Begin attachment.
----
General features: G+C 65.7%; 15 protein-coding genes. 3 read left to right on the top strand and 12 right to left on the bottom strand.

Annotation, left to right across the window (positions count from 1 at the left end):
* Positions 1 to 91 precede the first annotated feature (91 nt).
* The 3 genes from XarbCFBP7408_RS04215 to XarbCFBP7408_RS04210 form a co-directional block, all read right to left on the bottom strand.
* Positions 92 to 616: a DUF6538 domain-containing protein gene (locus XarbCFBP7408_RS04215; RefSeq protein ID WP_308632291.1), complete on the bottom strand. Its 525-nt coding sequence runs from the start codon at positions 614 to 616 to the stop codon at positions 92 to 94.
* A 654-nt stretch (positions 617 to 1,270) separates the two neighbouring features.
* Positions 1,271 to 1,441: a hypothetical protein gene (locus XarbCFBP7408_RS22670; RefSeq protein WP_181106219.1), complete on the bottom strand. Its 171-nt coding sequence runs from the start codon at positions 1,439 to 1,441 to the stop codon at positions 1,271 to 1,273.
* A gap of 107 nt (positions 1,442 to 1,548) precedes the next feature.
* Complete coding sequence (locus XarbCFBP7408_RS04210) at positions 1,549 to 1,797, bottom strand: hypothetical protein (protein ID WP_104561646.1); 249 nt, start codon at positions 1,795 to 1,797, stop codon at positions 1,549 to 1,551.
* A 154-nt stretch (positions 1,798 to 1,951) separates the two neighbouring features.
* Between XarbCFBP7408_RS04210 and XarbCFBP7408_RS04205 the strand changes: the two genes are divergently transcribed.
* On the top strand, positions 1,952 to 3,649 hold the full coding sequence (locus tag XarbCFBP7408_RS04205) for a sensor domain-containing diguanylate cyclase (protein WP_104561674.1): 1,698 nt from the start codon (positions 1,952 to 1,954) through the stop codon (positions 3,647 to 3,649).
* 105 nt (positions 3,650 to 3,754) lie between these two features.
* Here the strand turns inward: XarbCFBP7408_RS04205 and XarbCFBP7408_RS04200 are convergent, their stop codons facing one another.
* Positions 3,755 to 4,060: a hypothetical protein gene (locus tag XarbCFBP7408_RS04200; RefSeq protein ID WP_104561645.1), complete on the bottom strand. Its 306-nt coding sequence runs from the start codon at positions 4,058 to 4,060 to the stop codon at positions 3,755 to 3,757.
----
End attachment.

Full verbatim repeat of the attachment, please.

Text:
General features: G+C 65.7%; 15 protein-coding genes. 3 read left to right on the top strand and 12 right to left on the bottom strand.

Annotation, left to right across the window (positions count from 1 at the left end):
* Positions 1 to 91 precede the first annotated feature (91 nt).
* The 3 genes from XarbCFBP7408_RS04215 to XarbCFBP7408_RS04210 form a co-directional block, all read right to left on the bottom strand.
* Positions 92 to 616: a DUF6538 domain-containing protein gene (locus XarbCFBP7408_RS04215; RefSeq protein ID WP_308632291.1), complete on the bottom strand. Its 525-nt coding sequence runs from the start codon at positions 614 to 616 to the stop codon at positions 92 to 94.
* A 654-nt stretch (positions 617 to 1,270) separates the two neighbouring features.
* Positions 1,271 to 1,441: a hypothetical protein gene (locus XarbCFBP7408_RS22670; RefSeq protein WP_181106219.1), complete on the bottom strand. Its 171-nt coding sequence runs from the start codon at positions 1,439 to 1,441 to the stop codon at positions 1,271 to 1,273.
* A gap of 107 nt (positions 1,442 to 1,548) precedes the next feature.
* Complete coding sequence (locus XarbCFBP7408_RS04210) at positions 1,549 to 1,797, bottom strand: hypothetical protein (protein ID WP_104561646.1); 249 nt, start codon at positions 1,795 to 1,797, stop codon at positions 1,549 to 1,551.
* A 154-nt stretch (positions 1,798 to 1,951) separates the two neighbouring features.
* Between XarbCFBP7408_RS04210 and XarbCFBP7408_RS04205 the strand changes: the two genes are divergently transcribed.
* On the top strand, positions 1,952 to 3,649 hold the full coding sequence (locus tag XarbCFBP7408_RS04205) for a sensor domain-containing diguanylate cyclase (protein WP_104561674.1): 1,698 nt from the start codon (positions 1,952 to 1,954) through the stop codon (positions 3,647 to 3,649).
* 105 nt (positions 3,650 to 3,754) lie between these two features.
* Here the strand turns inward: XarbCFBP7408_RS04205 and XarbCFBP7408_RS04200 are convergent, their stop codons facing one another.
* Positions 3,755 to 4,060: a hypothetical protein gene (locus tag XarbCFBP7408_RS04200; RefSeq protein ID WP_104561645.1), complete on the bottom strand. Its 306-nt coding sequence runs from the start codon at positions 4,058 to 4,060 to the stop codon at positions 3,755 to 3,757.